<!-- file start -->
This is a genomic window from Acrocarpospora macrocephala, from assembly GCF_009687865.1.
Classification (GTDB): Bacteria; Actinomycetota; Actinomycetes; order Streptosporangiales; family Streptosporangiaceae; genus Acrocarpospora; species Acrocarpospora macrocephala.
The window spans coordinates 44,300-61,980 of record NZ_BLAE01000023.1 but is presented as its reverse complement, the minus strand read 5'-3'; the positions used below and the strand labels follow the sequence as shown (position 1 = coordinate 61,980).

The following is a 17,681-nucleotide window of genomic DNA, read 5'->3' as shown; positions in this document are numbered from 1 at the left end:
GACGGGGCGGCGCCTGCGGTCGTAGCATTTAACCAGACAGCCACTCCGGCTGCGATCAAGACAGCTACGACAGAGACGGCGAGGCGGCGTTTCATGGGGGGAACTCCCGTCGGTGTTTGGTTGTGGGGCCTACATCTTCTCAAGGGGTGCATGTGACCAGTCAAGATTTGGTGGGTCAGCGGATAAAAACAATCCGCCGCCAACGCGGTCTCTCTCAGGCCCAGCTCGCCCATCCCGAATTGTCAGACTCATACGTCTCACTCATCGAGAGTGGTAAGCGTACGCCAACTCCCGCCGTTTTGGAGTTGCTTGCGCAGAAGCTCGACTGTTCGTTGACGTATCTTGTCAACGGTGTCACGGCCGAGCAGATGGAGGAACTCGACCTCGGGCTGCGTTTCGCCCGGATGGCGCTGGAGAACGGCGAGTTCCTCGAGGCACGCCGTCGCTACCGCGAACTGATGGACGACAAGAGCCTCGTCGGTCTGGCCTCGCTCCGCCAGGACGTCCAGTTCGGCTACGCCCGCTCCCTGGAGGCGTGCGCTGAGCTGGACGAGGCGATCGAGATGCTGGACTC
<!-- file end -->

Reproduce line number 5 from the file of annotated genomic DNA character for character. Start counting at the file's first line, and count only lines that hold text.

GACGGGGCGGCGCCTGCGGTCGTAGCATTTAACCAGACAGCCACTCCGGCTGCGATCAAGACAGCTACGACAGAGACGGCGAGGCGGCGTTTCATGGGGGGAACTCCCGTCGGTGTTTGGTTGTGGGGCCTACATCTTCTCAAGGGGTGCATGTGACCAGTCAAGATTTGGTGGGTCAGCGGATAAAAACAATCCGCCGCCAACGCGGTCTCTCTCAGGCCCAGCTCGCCCATCCCGAATTGTCAGACTCATACGTCTCACTCATCGAGAGTGGTAAGCGTACGCCAACTCCCGCCGTTTTGGAGTTGCTTGCGCAGAAGCTCGACTGTTCGTTGACGTATCTTGTCAACGGTGTCACGGCCGAGCAGATGGAGGAACTCGACCTCGGGCTGCGTTTCGCCCGGATGGCGCTGGAGAACGGCGAGTTCCTCGAGGCACGCCGTCGCTACCGCGAACTGATGGACGACAAGAGCCTCGTCGGTCTGGCCTCGCTCCGCCAGGACGTCCAGTTCGGCTACGCCCGCTCCCTGGAGGCGTGCGCTGAGCTGGACGAGGCGATCGAGATGCTGGACTC